Russia invades Ukraine: Air strikes rock port city of Odessa

Russia invades Ukraine: Air strikes rock port city of Odessa
The New Arab is providing live updates of what's been happening on the ground and additional analysis of the conflict's significance.
12 min read
03 April, 2022

Air strikes rocked Ukraine's strategic Black Sea port Odessa early Sunday morning, according to an interior ministry official, after Kyiv had warned that Russia was trying to consolidate its troops in the south.

"Odessa was attacked from the air," Anton Herashchenko, adviser to the interior minister, wrote on his Telegram account.

"Fires were reported in some areas. Some of the missiles were shot down by air defence."

An AFP reporter heard explosions in the southwestern city at around 6:00 am (03:00 GMT).

The blasts sent up at least three columns of black smoke with flames visible apparently in an industrial area.

A soldier near the site of one of the strikes said it was likely a rocket or a missile.

The attack comes as Russian forces appeared to be withdrawing from the country's north.

On Friday, Ukraine's President Volodymyr Zelensky warned Russia was consolidating and preparing "powerful strikes" in the south, joining a chorus of Western assessments that Moscow's troops were regrouping.

Odessa, a historic city of around one million people, is Ukraine's largest Black Sea port.

The New Arab is providing live updates of what's been happening on the ground in Ukraine and additional analysis on the conflict's significance. 

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6:00 PM
The New Arab Staff

The New Arab's live coverage of the latest from the Russian invasion of Ukraine concludes for today.

Here were the key developments from Sunday:

Ukraine, West accuse Russia of war crimes

Ukraine and Western nations accused Russian troops of war crimes after the discovery of mass graves and "executed" civilians near Kyiv.

Britain, France, Germany, the US and NATO voiced horror at Ukrainian reports of nearly 300 bodies lying in the street in Bucha, with some appearing to have been bound by their hands and feet before being shot.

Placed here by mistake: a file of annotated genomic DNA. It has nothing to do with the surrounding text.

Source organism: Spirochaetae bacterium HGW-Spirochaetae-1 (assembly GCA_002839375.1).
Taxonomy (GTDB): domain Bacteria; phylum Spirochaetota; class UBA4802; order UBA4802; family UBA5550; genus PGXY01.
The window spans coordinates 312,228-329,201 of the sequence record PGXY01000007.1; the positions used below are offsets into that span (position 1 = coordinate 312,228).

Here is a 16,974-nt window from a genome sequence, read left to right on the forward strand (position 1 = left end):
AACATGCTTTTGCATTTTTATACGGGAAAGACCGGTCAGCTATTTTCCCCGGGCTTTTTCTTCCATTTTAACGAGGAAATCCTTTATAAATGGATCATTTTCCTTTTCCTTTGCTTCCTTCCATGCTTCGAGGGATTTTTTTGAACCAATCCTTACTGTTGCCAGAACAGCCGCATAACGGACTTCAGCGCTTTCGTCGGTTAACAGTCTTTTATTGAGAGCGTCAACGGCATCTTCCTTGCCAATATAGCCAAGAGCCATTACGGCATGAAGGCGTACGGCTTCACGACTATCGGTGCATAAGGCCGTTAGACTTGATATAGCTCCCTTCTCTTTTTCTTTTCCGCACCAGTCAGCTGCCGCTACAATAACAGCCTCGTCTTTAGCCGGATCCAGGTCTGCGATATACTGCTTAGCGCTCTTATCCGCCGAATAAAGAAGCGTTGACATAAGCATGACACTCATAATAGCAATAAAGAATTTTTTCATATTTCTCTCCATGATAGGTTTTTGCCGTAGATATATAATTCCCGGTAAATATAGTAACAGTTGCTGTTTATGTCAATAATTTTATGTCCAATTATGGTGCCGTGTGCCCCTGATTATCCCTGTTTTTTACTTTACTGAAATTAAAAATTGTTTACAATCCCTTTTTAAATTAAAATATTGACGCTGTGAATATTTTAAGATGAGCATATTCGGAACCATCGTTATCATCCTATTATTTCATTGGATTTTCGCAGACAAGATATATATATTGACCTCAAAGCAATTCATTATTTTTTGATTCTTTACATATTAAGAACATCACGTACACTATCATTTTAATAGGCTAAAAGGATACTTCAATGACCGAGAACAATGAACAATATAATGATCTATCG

Ukraine’s chief prosecutor said the state had recovered 410 civilian bodies from areas it recently retook from the Russian army in the wider Kyiv region.

Air strikes hit Odessa

Air strikes rocked Ukraine's strategic Black Sea port Odessa on Sunday morning, but the army says there were no casualties.

West calls for investigation

Britain, France, Germany, Italy and the European Union all called for those responsible for the Bucha killings to be brought to book at the international tribunal in The Hague.

EU chief vows more sanctions

EU chief Charles Michel pledged further sanctions on Moscow as he condemns "atrocities" near Kyiv.

Russia says full isolation 'impossible'

"There can be no complete vacuum or isolation of Russia, it is technologically impossible in the modern world," Kremlin spokesman Dmitry Peskov told Russian state TV.

Too soon for peace summit

Russia's chief negotiator Vladimir Medinsky said it is too early for a top-level meeting between Zelensky and Putin on ending the conflict.

Mines and booby traps

Zelensky accused Russian soldiers of planting mines and other booby traps as they withdraw from northern Ukraine.

Lithuanian filmmaker killed

Lithuanian filmmaker Mantas Kvedaravicius was killed trying to flee Ukraine's city of Mariupol besieged by the Russians, the Ukrainian military says.

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5:15 PM
The New Arab Staff & Agencies